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Hannah Wagner strolled down Seapoint Boulevard, autumn leaves swirling around her feet as she walked. The air was crisp and cool with a small bite that told her the temperature was sure to drop—nature’s way of saying that Thanksgiving season was past and it was time to usher in Christmastime. She wasn’t sure which holiday she enjoyed more. Both equally, if anyone asked. But the truth was, as much as she adored the colors of fall and the spirit behind time spent soaking in all she was grateful for, the magical feeling that floated around Christmas would always be her favorite.
Seapoint Boulevard was essentially the main street of downtown Silver Bay, a place that had been home to Hannah her entire life. She wandered by Well Read, the local bookshop, and smiled at the sight of the owner, Mrs. Kendall, who was sitting at her perch behind the register with a book open in her hands as usual. Her bouffant hairdo that forever sat high above her head was now a deep shade of red and her reading glasses, which were attached to a dainty chain around her neck, rested on the end of her nose. She saw Hannah through the window, took the glasses off her face and stuck them right into her hair. She waved and smiled.
Hannah waved back and kept strolling. A smile remained on her face as she thought of all the times she’d taken Abby into Well Read for story time. Enthralled by not only Mrs. Kendall’s hair but also her heavy makeup containing every color of the rainbow, Abby would sit with rapt attention as the woman read to her and the other children. Of course, Mrs. Kendall was also phenomenal at reading to children. She could alter her voice for each character and animate the story so it came to life for everyone listening.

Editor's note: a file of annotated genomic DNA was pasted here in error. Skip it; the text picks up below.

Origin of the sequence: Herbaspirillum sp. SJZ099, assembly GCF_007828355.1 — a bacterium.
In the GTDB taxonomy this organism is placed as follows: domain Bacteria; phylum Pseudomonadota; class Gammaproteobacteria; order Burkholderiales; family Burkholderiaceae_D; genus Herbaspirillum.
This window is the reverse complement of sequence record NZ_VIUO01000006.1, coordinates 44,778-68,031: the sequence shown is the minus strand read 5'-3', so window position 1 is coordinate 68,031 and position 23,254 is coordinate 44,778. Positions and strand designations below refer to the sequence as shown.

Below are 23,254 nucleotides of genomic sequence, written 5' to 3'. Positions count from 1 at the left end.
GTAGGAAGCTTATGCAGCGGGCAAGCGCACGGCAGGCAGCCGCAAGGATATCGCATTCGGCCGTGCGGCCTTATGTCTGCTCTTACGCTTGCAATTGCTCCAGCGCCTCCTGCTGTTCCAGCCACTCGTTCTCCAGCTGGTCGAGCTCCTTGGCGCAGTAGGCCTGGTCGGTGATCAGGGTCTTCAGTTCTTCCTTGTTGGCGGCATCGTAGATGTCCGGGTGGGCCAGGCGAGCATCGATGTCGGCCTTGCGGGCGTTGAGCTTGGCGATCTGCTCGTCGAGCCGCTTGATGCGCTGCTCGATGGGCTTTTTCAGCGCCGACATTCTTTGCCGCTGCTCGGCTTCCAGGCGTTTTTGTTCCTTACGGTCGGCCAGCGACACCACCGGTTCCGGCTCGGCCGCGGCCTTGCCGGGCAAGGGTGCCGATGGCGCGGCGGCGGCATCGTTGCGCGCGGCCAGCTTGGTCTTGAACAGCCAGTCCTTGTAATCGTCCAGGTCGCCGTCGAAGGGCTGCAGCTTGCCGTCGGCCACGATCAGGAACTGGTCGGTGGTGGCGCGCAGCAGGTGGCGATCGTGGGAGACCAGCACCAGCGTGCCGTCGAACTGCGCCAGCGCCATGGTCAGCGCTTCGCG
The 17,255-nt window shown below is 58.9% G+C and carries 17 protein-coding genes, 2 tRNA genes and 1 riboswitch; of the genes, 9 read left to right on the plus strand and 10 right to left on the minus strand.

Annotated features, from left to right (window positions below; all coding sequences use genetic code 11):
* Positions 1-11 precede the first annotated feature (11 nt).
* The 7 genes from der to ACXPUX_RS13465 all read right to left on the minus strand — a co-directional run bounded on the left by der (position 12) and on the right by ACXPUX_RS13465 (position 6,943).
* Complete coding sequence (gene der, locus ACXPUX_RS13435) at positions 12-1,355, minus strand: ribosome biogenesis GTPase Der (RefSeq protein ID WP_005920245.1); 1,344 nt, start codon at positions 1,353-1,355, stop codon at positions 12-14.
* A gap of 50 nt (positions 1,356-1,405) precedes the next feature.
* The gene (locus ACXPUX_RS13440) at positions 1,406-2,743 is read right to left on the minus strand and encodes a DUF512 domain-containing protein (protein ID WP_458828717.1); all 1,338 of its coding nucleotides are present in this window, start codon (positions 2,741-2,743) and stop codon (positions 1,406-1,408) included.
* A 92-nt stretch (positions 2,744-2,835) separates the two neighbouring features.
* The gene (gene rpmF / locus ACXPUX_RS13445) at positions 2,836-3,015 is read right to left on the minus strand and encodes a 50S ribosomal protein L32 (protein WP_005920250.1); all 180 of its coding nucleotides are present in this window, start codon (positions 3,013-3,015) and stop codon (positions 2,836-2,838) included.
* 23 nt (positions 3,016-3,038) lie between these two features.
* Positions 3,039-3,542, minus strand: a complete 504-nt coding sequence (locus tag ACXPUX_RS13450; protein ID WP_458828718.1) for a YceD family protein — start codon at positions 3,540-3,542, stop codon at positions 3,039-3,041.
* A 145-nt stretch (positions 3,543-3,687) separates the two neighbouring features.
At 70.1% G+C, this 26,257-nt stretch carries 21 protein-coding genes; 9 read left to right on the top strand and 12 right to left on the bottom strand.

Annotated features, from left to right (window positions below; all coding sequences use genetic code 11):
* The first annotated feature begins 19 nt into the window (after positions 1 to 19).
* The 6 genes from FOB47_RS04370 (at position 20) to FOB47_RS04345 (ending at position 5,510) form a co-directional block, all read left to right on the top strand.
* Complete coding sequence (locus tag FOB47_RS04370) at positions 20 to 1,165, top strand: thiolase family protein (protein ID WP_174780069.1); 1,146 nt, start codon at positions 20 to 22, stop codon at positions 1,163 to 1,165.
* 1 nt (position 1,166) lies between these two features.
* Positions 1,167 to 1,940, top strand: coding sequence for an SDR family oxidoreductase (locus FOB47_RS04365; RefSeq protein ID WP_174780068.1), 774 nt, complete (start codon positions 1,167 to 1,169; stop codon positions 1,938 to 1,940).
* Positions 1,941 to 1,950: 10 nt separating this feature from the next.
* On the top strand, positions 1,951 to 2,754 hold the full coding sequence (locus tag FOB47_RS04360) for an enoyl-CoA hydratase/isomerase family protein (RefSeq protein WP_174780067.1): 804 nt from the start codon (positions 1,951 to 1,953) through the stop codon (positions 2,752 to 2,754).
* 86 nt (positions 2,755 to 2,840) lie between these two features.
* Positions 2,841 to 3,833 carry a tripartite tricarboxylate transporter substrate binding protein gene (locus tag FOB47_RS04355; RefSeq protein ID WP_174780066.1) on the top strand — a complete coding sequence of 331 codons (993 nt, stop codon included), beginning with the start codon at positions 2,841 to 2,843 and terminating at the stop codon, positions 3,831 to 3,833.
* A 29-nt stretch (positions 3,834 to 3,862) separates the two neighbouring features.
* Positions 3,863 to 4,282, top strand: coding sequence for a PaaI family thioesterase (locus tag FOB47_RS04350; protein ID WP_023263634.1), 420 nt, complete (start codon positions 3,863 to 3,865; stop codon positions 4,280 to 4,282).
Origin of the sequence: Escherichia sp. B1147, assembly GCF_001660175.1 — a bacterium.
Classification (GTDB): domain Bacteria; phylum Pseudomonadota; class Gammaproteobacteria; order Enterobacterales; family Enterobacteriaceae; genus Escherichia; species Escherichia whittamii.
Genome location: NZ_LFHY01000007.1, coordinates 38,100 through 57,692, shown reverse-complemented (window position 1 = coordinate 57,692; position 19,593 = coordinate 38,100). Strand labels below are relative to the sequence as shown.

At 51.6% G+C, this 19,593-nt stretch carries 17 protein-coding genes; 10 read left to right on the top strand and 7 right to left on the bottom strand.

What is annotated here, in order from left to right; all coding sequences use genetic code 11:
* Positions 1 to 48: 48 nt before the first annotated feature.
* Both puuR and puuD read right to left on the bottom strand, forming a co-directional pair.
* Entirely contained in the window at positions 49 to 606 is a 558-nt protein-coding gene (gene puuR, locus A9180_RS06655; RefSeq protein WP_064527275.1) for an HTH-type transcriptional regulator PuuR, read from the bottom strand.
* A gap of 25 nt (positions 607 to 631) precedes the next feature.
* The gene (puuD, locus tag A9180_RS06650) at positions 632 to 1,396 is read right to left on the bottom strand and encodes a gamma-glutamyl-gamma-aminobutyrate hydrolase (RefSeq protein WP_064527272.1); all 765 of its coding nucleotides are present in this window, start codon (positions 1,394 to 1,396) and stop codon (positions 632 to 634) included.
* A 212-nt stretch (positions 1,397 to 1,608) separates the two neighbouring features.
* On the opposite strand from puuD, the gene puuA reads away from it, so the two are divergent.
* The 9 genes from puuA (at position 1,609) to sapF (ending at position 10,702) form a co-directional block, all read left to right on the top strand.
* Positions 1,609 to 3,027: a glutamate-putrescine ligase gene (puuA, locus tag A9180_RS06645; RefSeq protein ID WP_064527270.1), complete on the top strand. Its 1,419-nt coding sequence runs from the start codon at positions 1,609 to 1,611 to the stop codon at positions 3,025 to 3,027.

Hannah walked by Atmosphere, Kate Harden’s interior design store. The front window was half full of decorations for fall, the other half empty, awaiting Christmas lights, trees, and all the wonders Kate would come up with to create a visual delight for the season. Hannah peeked in the window but didn’t see Kate so she kept going. She would swing by later and say hello.
Walking slow to enjoy herself, as well as soak in the alone time she had for the morning, she was on her way to Baylee’s Bakery to meet her friend for tea and whatever baked goodness Baylee had in mind for the day.
It never ceased to amaze her how odd it felt to be by herself. She and Paul had adopted Abby two and a half years ago. A gift from heaven, she was all Hannah had dreamed of and more. After trying to have their own baby for years, they’d begun the adoption process and been blessed with Abby. The thought of Abby’s big brown eyes and soft brown hair against her hand when she combed it made Hannah smile. She was with Paul for the morning having some quality Daddy and daughter time, while Hannah got some time to herself as a bonus. It wasn’t that long ago that her days had been spent running the real estate agency she owned with Paul. They both still worked, and no one could have prepared her for how much Abby filled every other facet of Hannah’s world. To be able to put her “Mommy antenna”—a phrase she’d learned from Baylee and now understood—down for a few hours was restful in so many ways.